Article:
Oil giants Exxon and BP reported staggering losses for 2020 on Tuesday as the pandemic crushed energy demand and undercut oil prices.
Exxon Mobil Corp. reported the largest losses in its history — nearly $20.1 billion for the fourth quarter, including more than $19 billion to write down the value of company assets. For the full year, it lost $22.4 billion.
BP PLC posted a profit of $825 million in the fourth quarter but still lost $18.1 billion in 2020. The results came after Chevron reported last week that it lost $5.5 billion last year.
Signs point to better results for the oil giants this year. Crude prices are up roughly 50% in the past three months, including a gain of more than 10% since Jan. 1, as major producers led by Saudi Arabia have cut output.
The oil companies are hoping that the rollout of COVID-19 vaccines will mean a return to more normal life for businesses and consumers, which would in turn boost demand for oil and natural gas.
Energy demand slumped last year as the pandemic led to lockdowns and a dramatic drop in energy for uses such as transportation.
“Energy consumption collapsed as economies shut down, oil prices hit their lowest point in history, and refining margins fell well below their 10-year lows,” said Exxon CEO Darren Woods. ”It was the first time in memory that we saw simultaneous lows in each of our businesses.”
Irving, Texas-based Exxon is responding by cutting costs. It expects by 2023 to cut $6 billion in annual spending compared with 2019 levels.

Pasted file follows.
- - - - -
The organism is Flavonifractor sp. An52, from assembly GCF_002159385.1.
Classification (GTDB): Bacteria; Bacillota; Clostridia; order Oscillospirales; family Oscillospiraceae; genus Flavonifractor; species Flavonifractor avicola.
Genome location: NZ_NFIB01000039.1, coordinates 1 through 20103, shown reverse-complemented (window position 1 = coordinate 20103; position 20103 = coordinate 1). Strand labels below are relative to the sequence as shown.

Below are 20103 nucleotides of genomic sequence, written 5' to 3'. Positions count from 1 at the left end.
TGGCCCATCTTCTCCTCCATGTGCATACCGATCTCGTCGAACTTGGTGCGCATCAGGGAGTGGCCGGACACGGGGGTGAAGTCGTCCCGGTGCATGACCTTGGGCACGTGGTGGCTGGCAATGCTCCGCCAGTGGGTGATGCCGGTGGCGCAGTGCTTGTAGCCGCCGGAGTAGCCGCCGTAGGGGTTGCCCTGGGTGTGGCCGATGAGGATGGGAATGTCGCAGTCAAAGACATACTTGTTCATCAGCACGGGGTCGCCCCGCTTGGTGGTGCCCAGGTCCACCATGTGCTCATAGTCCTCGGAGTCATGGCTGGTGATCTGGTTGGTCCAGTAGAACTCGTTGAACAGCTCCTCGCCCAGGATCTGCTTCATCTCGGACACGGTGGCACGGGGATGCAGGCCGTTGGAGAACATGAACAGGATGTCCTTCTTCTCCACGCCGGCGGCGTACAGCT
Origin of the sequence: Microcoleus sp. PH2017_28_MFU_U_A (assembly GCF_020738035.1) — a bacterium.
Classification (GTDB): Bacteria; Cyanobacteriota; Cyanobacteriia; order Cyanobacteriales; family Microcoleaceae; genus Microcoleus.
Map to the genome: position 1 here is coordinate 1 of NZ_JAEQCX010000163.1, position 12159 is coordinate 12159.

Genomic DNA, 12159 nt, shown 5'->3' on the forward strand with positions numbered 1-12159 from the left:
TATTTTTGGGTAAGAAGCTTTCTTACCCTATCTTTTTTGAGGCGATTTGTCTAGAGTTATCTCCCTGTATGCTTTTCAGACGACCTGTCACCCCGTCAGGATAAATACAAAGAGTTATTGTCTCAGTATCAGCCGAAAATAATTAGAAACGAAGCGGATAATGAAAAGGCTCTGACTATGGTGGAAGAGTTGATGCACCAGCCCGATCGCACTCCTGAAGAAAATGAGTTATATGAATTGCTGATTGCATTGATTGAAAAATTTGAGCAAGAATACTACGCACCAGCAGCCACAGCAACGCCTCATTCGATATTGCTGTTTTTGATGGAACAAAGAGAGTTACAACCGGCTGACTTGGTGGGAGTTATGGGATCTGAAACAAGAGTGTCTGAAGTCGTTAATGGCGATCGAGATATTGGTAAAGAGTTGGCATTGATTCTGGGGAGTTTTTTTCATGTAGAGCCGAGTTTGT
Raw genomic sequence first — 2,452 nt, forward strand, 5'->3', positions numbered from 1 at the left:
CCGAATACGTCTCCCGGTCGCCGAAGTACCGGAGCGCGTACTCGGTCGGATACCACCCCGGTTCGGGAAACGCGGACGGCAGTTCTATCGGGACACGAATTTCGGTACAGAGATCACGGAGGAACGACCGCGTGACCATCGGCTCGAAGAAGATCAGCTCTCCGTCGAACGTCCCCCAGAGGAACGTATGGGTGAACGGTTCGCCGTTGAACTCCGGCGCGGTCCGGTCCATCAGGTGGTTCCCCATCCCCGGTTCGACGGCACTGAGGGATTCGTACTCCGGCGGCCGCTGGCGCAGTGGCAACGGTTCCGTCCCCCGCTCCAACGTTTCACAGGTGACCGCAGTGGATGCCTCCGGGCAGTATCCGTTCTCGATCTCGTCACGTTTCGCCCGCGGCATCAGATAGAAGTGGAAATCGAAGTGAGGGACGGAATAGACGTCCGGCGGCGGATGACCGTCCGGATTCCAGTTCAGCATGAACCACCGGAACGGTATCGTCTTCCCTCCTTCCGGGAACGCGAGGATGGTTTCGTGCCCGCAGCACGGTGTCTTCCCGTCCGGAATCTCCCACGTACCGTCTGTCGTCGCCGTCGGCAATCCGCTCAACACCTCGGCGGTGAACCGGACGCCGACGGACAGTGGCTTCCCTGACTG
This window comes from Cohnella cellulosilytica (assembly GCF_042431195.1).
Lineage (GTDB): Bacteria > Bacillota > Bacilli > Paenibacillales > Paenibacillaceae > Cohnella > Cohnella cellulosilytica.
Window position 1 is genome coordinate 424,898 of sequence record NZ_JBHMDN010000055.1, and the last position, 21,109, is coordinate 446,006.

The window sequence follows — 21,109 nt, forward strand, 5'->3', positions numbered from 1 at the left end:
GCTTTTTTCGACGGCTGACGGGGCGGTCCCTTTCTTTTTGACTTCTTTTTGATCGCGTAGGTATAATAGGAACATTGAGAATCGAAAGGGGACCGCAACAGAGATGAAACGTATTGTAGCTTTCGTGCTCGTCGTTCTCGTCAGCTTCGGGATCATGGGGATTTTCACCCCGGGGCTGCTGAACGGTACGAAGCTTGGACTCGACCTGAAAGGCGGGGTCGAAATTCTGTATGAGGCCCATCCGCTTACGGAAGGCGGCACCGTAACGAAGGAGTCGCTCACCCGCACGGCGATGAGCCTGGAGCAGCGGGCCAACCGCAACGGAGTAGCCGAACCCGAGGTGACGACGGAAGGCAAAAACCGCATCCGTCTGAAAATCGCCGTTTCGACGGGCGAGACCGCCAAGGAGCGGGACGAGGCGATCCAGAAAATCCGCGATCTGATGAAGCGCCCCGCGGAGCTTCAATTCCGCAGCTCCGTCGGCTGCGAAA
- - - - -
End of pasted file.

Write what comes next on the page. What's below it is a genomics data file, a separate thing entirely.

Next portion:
Exxon’s big fourth-quarter loss contrasted with a profit of $5.7 billion a year earlier. Excluding the massive write-downs and other impairment costs, the company said it earned 3 cents per share. Analysts on average expected a penny per share profit, according to a survey by Zacks Investment Research.
Revenue dropped 31% to $46.5 billion.
Exxon has long been under pressure from activist shareholders to focus more on renewable fuels and pivot away from its fossil-fuel legacy.
The company said Tuesday it will reduce greenhouse gas emissions from its own operations and has created a division to “commercialize” technology it hopes to develop to capture carbon emissions before they enter the atmosphere — Exxon believes technology can address climate change and save the oil and gas business at the same time.
However, one of the company’s activist shareholders, investment firm Engine No. 1, said Exxon’s announcements don’t change the company’s long-term course “nor do they position it to succeed in a changing world.” The fund said Exxon is headed for decades of destroying shareholder value by assuming that oil and gas production will continue to grow even in the face of efforts to reduce climate change.
Last week, Engine No. 1 nominated four candidates for Exxon’s board of directors, which will be chosen in May.
London-based BP last year announced it will seek to become a net zero producer of carbon emissions by 2050. However, the company is still bringing new oil and gas projects into operation.
BP is also cutting costs.
“We began reinventing BP, with nearly 10,000 people leaving the company,” CEO Bernard Looney said in a statement. “We strengthened our finances — taking out costs and closing major divestments.”
Exxon shares rose 71 cents, or 1.6%, to close Tuesday at $45.63. BP’s shares dropped $1.46, or 6.6% to $20.75.